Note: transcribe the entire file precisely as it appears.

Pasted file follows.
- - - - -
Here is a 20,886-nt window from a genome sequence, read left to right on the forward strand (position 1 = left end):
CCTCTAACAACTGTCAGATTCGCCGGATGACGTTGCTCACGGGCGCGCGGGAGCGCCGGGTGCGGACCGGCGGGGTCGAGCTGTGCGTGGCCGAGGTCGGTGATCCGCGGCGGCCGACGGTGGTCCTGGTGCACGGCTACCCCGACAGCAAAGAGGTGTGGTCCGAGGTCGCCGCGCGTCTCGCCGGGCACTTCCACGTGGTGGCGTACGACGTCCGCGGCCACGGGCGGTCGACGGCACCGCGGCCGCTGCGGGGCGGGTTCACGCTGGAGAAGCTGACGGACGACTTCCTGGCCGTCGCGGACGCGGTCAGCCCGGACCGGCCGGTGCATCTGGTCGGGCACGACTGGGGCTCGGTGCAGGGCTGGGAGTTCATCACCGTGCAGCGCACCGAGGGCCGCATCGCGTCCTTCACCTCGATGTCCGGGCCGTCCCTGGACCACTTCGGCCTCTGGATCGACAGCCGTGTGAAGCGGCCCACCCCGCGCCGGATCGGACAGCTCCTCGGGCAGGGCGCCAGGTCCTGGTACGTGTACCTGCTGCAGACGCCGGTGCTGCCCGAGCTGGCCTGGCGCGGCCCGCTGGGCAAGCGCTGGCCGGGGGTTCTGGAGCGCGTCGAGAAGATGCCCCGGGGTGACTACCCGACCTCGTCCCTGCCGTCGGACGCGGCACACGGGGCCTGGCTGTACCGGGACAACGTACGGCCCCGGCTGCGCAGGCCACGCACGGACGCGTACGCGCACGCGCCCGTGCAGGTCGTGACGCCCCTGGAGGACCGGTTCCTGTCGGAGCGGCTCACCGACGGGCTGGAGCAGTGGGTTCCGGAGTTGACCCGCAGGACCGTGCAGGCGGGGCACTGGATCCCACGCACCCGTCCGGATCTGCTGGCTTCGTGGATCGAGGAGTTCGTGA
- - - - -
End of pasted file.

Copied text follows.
Here is a 20,886-nt window from a genome sequence, read left to right on the forward strand (position 1 = left end):
CCTCTAACAACTGTCAGATTCGCCGGATGACGTTGCTCACGGGCGCGCGGGAGCGCCGGGTGCGGACCGGCGGGGTCGAGCTGTGCGTGGCCGAGGTCGGTGATCCGCGGCGGCCGACGGTGGTCCTGGTGCACGGCTACCCCGACAGCAAAGAGGTGTGGTCCGAGGTCGCCGCGCGTCTCGCCGGGCACTTCCACGTGGTGGCGTACGACGTCCGCGGCCACGGGCGGTCGACGGCACCGCGGCCGCTGCGGGGCGGGTTCACGCTGGAGAAGCTGACGGACGACTTCCTGGCCGTCGCGGACGCGGTCAGCCCGGACCGGCCGGTGCATCTGGTCGGGCACGACTGGGGCTCGGTGCAGGGCTGGGAGTTCATCACCGTGCAGCGCACCGAGGGCCGCATCGCGTCCTTCACCTCGATGTCCGGGCCGTCCCTGGACCACTTCGGCCTCTGGATCGACAGCCGTGTGAAGCGGCCCACCCCGCGCCGGATCGGACAGCTCCTCGGGCAGGGCGCCAGGTCCTGGTACGTGTACCTGCTGCAGACGCCGGTGCTGCCCGAGCTGGCCTGGCGCGGCCCGCTGGGCAAGCGCTGGCCGGGGGTTCTGGAGCGCGTCGAGAAGATGCCCCGGGGTGACTACCCGACCTCGTCCCTGCCGTCGGACGCGGCACACGGGGCCTGGCTGTACCGGGACAACGTACGGCCCCGGCTGCGCAGGCCACGCACGGACGCGTACGCGCACGCGCCCGTGCAGGTCGTGACGCCCCTGGAGGACCGGTTCCTGTCGGAGCGGCTCACCGACGGGCTGGAGCAGTGGGTTCCGGAGTTGACCCGCAGGACCGTGCAGGCGGGGCACTGGATCCCACGCACCCGTCCGGATCTGCTGGCTTCGTGGATCGAGGAGTTCGTGA